September 8, 2019 | Victoria Jorgensen
A Look At Wearable Art 15
The Dunedin Fine Art Center
For years I contemplated attending The Wearable Art Show at the Dunedin Fine Art Center. I had no idea the experience would be so mind bending!
I arrived early enough to enjoy the If the Shoe Fits exhibit and the Grovetique fabric artist show, including work by Lina Teixeira. Attendees were invited to create their own shoe fashions at a table complete with glue guns and fun accoutrement. The exhibit itself was filled with fabulous artist-made re-purposed shoes. My favorites were: Sweet Treats for the Feets by David R. Couture, She Sells Sea Shell Shoes by the Seashore by Aimee Trachtenberg and Hard Wear by Shannon O’Leary-Beck.
The Pre-Glow party featured live music and a plethora of funky costumes worn by repeat guests of the event. Just before the Runway Show started at
8:30, the audience split – with the major part of the crowd departing for Dunedin Community Center to watch the show live. The rest of us were treated to the high energy of watching on a huge screen while mingling and discussing the designers’ art.
Charles Taylor, the man behind Wearable Art’s sound, lights and video for the last seven years, provided a fantastic view of the models performing under the stage management of Elizabeth A. Crawley. The lights were electrifying, the music exhilarating and the designers’ work intoxicating!
The show began with The Garden Fairies + Electric Diva providing Save the Butterflies + the Bees, in which lead designer Mel Wargo, a fibre optic designer from Orlando called attention to the tragic decline of butterflies and bees.
Next up was Post-Apocalyptic World by designer Cindy Linville, a USFSP grad who re-purposes or reuses as much as possible in her designs. Influenced by photography, body painting and fashion design, Linville uses her deep love for the environment when creating costumes.
Melissa Dolce, a model in Wearable Art 8 and 9 for Jonny Hunt, submitted her own designs without even knowing how to sew! Her avant-garde designs have been featured every year since. This year she presented Wizard of Dunedin. Dolce was named Best Local Fashion Designer in Creative Loafing’s 2017 Best of the Bay awards.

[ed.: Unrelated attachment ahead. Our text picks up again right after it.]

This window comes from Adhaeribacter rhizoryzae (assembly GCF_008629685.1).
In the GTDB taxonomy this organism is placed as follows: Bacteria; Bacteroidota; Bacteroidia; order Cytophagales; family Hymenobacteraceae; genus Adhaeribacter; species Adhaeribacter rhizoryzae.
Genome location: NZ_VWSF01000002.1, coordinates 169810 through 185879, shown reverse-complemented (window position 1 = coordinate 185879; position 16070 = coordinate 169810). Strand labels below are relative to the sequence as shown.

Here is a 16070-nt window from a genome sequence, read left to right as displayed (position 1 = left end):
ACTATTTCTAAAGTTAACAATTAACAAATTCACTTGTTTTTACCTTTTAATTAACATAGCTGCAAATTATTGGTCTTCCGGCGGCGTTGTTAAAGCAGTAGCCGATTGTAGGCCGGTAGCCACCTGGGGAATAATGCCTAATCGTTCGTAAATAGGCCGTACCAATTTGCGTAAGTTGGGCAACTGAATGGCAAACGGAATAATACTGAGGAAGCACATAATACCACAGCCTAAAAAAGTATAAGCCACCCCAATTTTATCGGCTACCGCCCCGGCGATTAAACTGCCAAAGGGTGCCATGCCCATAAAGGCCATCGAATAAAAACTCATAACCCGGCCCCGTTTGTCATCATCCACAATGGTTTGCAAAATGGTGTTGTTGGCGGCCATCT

Jenna Barnes delivered SOMA/SAMSA to an enthralled audience. Jenna is a multi-talented visual as well as performance artist. She is well-traveled and a graduate of California College of the Arts.
Jonny Hunt, practicing artist and art educator loves to create interactive installations and wearable sculpture. She presented Camp on Camp * Summer Days at Summer Camp. Hunt and her models highlighted familiar memories of days at summer camp in a delightful way.
Mark Byrne used his remarkable balloon art to create wonder and fantasy onstage in his presentation of Paris.
Animal World by Olga Saretsky/Kikimora Studio of Miami was truly mystifying. Her delectable, galactic animal costumes were flawless and her models’ performances were choreographed with passion. Her portion of the show passed too quickly!
Last, but definitely not least is designer Frank Strunk III. To experience Frank’s designs in conjunction with the emotion of a story visually told through choreography, music and movement is icing on the cake.
This Is the New Sh*t slayed me. I am a huge fan of Frank’s metal artwork but to see it take on life with flesh and blood is beyond price. Frank is a master at making the viewer rethink the universe.
Every one of his models provided a well-tuned extension of his creations – from live rats in cages atop their heads to reticulated metal bones and swinging tails, to the heaviness of being human. Frank Strunk III is the king of wearable art.